9. Reggie White: He’s helped a bit because sacks, which he lead the league in only twice, weren’t an official stat until 1982. Plus I thought he got a little more credit than deserved when the Packers beat the Pats in the Super Bowl as two of his sacks came after it was decided. But he’s second overall and was a thoroughly dominant player. They had him at 7.
8. Jerry Rice: I know 207 touchdowns is the biggest stat. So I am a bit conflicted as he was a truly great player. But football is about help from teammates and he had Montana, Young, Taylor, Terrell Owens, a line led by Randy Cross and a genius coach. But the main reason he’s here is there’s a reason Bill Belichick never picked a wide receiver in the first round and Bill Parcells quit because Terry Glenn was forced on him. In terms of importance, wide out is down the list behind QB, dominant defender, big rusher and running back.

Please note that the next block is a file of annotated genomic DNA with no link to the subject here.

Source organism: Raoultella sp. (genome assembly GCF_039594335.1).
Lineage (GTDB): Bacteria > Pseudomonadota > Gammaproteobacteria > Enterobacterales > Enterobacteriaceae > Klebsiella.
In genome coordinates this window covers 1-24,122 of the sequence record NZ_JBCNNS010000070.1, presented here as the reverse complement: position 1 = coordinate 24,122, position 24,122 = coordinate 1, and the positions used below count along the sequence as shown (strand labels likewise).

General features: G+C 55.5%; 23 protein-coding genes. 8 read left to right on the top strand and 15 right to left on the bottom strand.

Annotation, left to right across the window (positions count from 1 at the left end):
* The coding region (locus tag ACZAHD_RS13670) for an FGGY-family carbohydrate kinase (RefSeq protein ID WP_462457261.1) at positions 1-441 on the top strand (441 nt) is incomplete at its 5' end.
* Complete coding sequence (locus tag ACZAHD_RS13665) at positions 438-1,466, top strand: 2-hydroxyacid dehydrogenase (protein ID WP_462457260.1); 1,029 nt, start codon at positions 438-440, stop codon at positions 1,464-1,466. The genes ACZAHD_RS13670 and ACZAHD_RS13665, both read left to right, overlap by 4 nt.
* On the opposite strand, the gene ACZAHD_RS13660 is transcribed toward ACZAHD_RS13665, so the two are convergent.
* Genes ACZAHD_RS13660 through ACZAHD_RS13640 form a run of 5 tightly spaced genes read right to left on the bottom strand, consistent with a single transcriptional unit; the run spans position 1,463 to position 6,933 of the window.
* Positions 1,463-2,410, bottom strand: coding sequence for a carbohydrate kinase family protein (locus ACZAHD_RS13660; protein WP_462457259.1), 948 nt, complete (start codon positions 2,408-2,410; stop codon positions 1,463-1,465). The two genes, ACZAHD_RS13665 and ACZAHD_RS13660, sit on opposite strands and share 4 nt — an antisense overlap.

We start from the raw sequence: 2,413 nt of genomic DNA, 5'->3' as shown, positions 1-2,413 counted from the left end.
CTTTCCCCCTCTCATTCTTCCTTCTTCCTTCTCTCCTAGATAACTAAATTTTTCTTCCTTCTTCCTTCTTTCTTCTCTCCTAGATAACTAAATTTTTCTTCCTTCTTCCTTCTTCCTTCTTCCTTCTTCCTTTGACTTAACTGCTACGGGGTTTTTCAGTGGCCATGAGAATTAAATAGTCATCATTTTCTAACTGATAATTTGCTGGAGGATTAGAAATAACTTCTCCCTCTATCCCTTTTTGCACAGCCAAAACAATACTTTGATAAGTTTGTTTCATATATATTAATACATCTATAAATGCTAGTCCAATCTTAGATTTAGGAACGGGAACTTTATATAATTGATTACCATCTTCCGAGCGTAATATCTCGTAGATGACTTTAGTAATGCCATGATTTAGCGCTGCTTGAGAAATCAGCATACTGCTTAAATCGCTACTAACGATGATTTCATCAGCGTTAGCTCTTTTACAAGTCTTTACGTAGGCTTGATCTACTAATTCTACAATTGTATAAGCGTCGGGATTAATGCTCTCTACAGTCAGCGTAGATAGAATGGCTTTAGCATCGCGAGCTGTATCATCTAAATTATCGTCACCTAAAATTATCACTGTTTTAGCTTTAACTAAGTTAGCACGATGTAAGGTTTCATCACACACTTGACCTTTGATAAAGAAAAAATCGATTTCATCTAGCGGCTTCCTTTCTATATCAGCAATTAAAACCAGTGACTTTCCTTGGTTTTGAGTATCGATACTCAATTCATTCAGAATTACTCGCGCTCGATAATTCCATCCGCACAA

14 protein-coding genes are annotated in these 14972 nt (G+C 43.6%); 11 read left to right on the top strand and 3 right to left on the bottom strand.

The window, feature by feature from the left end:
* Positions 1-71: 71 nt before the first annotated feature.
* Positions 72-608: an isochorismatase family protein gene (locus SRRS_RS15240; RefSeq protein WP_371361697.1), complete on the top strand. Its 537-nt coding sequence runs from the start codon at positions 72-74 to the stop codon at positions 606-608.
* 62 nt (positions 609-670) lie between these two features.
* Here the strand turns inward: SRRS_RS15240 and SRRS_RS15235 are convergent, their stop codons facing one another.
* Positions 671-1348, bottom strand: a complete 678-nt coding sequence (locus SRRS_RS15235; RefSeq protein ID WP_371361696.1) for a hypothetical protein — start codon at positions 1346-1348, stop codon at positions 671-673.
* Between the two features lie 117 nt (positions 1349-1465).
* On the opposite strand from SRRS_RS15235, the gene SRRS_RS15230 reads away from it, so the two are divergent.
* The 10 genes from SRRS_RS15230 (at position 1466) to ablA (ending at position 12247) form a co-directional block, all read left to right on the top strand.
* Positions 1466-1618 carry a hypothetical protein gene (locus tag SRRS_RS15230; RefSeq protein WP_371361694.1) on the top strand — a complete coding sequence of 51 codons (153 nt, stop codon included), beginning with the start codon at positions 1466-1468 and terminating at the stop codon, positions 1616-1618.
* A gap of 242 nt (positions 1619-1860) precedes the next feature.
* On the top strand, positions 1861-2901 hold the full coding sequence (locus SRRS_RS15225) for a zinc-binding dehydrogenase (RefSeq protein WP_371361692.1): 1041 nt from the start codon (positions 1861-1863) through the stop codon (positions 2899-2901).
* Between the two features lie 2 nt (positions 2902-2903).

7. Peyton Manning: If he doesn’t throw that interception vs. New Orleans he probably flip-flops with Johnny U. But he did and doing that at the wrong time is the lone chink in his armor. On the other side, he’s so amazing Bill Belichick was right going for it on fourth and two at his own 30 to keep it away from him — which is like intentionally walking someone with the bases loaded. He’ll hold every good passing record when he’s done, and for good measure, he’s never missed a game. Patriot Nation won’t like this, but he’s leading you know who at the moment.
6. Johnny Unitas: Part of me says Otto Graham, who was in 10 straight title games. But Johnny U retired with the most TD passes, pioneered the two-minute drill, won three titles and played for five. So, Pats fans take solace — at least Tom Brady is the best QB in his franchise’s history, while Manning is not.
5. Lawrence Taylor: While I don’t care for his above-the-rules arrogance that now has him in serious trouble with the law, he was a phenomenal player who gave 100 percent on every play. He changed the position to be a speed rusher and spearheaded a great defense that was crucial in winning two Super Bowls under The Tuna. NFL.com had him third.